In connection with those creatures in the category of שרץ הארץ, the שרצים that creep upon the ground, which the Torah says are disgusting and may not be eaten (שם פסוק מ"א), the Gemara in Chulin (דף ס"ז.-ס"ז:), presents the opinion of the Amora Shemuel that if a worm or, presumably, any kind of insect, grew inside a particular vegetable while it was still attached to the ground, one may not eat the vegetable, because by doing so, he will also be eating this worm or insect, which would be in violation of this prohibition to eat a שרץ הארץ, found in the Posuk in our Parsha (שם). It is clear from Rashi's explanation of the Gemara (עמוד ב' שם בד"ה באביה) that in order for an insect or a worm to be considered forbidden, it must actually creep on the ground, in which case it is indeed viewed as a שרץ which is "על הארץ," "on the ground," as the Posuk (שם) mentions when formulating the prohibition. Consequently, if the worm or insect develops in the vegetable while it is still attached to the ground, and it moves around inside it, it is viewed as though it is indeed creeping along the ground, and it is thus forbidden. Rashi (שם) concludes by noting, however, that if the worm developed in the fruit or vegetable after it was already detached from the ground, and it is now somewhere inside the fruit or vegetable, it may be eaten as long as it does not come outside.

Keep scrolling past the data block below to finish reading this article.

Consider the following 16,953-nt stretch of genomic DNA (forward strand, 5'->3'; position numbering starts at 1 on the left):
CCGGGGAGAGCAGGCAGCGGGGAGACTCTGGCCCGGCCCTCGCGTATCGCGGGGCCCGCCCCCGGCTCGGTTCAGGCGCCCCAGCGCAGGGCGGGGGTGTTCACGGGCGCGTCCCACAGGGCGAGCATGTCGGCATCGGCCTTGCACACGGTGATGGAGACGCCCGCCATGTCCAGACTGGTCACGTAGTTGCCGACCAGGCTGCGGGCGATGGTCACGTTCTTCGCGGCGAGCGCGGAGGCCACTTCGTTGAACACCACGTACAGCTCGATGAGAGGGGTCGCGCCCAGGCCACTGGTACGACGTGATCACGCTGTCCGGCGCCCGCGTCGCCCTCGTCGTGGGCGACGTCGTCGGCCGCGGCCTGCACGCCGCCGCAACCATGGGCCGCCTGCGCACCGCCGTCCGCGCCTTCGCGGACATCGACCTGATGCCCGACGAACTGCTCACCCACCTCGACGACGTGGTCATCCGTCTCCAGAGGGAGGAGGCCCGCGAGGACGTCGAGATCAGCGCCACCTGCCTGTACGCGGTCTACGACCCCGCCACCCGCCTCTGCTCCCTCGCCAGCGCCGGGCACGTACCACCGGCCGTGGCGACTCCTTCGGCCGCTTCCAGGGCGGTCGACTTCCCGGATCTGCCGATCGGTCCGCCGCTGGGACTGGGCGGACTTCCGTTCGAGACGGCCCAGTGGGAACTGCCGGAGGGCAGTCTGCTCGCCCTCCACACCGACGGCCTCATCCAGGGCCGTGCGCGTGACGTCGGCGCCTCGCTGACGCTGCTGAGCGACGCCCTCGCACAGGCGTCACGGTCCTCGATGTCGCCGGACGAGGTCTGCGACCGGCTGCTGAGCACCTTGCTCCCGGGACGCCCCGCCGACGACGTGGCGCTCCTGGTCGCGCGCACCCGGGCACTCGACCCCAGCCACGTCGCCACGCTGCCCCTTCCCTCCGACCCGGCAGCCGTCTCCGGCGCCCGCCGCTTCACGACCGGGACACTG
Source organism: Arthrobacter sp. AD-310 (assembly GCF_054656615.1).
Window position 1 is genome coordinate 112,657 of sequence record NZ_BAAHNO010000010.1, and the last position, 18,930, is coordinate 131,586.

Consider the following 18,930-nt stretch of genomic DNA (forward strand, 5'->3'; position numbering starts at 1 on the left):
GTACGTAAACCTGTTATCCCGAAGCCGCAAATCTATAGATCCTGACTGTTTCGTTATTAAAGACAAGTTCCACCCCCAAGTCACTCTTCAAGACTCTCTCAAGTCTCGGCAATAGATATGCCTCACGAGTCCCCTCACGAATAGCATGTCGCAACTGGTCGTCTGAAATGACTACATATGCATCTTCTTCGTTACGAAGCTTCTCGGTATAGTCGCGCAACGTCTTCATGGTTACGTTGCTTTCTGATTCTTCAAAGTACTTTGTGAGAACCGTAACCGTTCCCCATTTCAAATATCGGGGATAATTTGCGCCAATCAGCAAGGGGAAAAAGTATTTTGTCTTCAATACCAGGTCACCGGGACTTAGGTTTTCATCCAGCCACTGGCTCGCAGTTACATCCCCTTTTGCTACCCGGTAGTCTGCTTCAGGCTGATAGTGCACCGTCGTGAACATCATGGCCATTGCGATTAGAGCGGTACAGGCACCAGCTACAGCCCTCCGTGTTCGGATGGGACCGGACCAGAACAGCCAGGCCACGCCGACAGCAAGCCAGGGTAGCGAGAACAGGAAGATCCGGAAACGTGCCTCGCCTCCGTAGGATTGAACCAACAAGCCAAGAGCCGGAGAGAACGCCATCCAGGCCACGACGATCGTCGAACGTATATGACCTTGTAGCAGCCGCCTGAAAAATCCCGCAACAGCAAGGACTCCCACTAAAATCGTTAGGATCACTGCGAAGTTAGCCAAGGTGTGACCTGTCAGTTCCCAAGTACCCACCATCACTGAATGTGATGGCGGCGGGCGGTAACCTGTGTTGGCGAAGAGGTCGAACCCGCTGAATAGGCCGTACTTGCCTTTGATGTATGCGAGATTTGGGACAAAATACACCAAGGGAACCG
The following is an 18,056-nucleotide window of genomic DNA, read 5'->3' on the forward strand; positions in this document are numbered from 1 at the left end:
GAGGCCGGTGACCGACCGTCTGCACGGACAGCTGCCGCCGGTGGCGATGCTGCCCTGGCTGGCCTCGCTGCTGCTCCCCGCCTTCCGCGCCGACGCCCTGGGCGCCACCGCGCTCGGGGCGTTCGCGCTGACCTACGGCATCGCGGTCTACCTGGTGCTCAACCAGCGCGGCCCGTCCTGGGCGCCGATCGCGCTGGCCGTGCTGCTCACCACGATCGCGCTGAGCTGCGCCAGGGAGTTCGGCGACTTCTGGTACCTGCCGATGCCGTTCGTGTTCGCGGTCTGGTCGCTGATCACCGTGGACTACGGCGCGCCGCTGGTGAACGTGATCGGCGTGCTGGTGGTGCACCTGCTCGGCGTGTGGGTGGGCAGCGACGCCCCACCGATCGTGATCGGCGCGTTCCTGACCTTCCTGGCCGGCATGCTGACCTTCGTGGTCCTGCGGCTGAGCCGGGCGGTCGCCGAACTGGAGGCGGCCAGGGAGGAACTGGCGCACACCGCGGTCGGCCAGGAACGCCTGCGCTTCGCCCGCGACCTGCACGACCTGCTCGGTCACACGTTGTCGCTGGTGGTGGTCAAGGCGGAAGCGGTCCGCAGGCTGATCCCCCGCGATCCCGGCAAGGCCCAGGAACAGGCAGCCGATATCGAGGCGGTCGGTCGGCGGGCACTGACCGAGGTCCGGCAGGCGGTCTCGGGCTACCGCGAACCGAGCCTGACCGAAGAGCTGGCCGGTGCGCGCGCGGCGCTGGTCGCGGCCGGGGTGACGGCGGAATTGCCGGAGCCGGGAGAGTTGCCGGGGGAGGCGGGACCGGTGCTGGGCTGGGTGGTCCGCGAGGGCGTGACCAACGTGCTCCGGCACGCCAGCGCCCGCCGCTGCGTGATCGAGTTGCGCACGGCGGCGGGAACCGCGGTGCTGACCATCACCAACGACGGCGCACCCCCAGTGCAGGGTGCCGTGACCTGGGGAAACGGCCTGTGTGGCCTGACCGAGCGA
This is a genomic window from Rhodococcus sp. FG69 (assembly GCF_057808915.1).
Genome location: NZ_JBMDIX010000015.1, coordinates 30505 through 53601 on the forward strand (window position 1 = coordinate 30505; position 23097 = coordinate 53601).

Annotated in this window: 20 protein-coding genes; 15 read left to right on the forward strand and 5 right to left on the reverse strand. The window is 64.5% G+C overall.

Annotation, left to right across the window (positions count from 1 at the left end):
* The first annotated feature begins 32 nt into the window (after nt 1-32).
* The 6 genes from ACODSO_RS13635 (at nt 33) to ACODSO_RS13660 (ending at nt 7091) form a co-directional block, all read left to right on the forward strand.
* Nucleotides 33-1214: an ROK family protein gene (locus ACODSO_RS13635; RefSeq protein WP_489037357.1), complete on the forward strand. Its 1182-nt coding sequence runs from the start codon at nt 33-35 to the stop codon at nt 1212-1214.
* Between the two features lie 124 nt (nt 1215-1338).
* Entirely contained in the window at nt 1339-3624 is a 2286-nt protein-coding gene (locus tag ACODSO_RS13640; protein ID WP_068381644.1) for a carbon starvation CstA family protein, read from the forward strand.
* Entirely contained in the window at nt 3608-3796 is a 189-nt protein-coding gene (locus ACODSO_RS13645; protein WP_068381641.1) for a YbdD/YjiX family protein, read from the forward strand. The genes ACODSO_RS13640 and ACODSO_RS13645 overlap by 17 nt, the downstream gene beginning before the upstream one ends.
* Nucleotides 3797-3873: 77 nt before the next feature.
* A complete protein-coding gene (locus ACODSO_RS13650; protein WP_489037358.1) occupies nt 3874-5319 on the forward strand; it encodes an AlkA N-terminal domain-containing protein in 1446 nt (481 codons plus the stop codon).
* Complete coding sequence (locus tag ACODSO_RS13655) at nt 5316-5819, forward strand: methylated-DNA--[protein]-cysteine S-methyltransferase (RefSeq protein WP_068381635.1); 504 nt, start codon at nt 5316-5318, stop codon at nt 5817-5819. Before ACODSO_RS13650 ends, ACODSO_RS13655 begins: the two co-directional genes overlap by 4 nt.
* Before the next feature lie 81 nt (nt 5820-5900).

The Gemara (שם) then points out a contradiction, quoting one opinion that insects and worms which develop in certain vegetables and fruits may be eaten, an opinion quoted as well by the Sifra on our Parsha (פרק י"ב הלכה א' ועיין שם בפירוש הראב"ד בד"ה וכל), and explained by Rashi (שם בד"ה להוציא) to be based on the fact that these insects and worms are not "על הארץ," "on the ground," but instead are inside the vegetable (or fruit), and then citing another opinion, also found in the Sifra (שם הלכה ב' ועיין שם בפירוש הראב"ד בד"ה בכל), that worms found in the roots of certain vegetables or fruits may not be eaten. The Gemara (שם) first resolves the contradiction by distinguishing between whether the insect or worm grew inside the fruit or vegetable while it was still attached to the ground, in which case it is forbidden, in accordance with the view of Shemuel cited above, or whether it grew after it was detached, in which case it is permitted. The Gemara (שם) then states, however, as explained by Rashi (שם בד"ה אידי), that the distinction may actually be between whether the insect or the worm which developed inside the fruit or vegetable ever came outside of it, in which case it is forbidden, or whether it remained inside, in which case it is permissible, even if it developed while the fruit or vegetable was attached to the ground, and there is thus no proof from these cases to the stricter position of Shemuel. It is clear, however, from Rashi here (שם בד"ה פירשה) that everyone agrees that if the worm develops inside the fruit or vegetable after it has been detached, it is permissible as long as it never came outside of it; Rashi earlier in Chulin (דף נ"ח. בד"ה אסורה) spells out the reason for this very clearly. The Gemara (שם דף ס"ז:) then introduces several other scenarios regarding the appearance of worms and insects in fruits or vegetables, and leaves the question of whether in these cases they may or may not be eaten unresolved.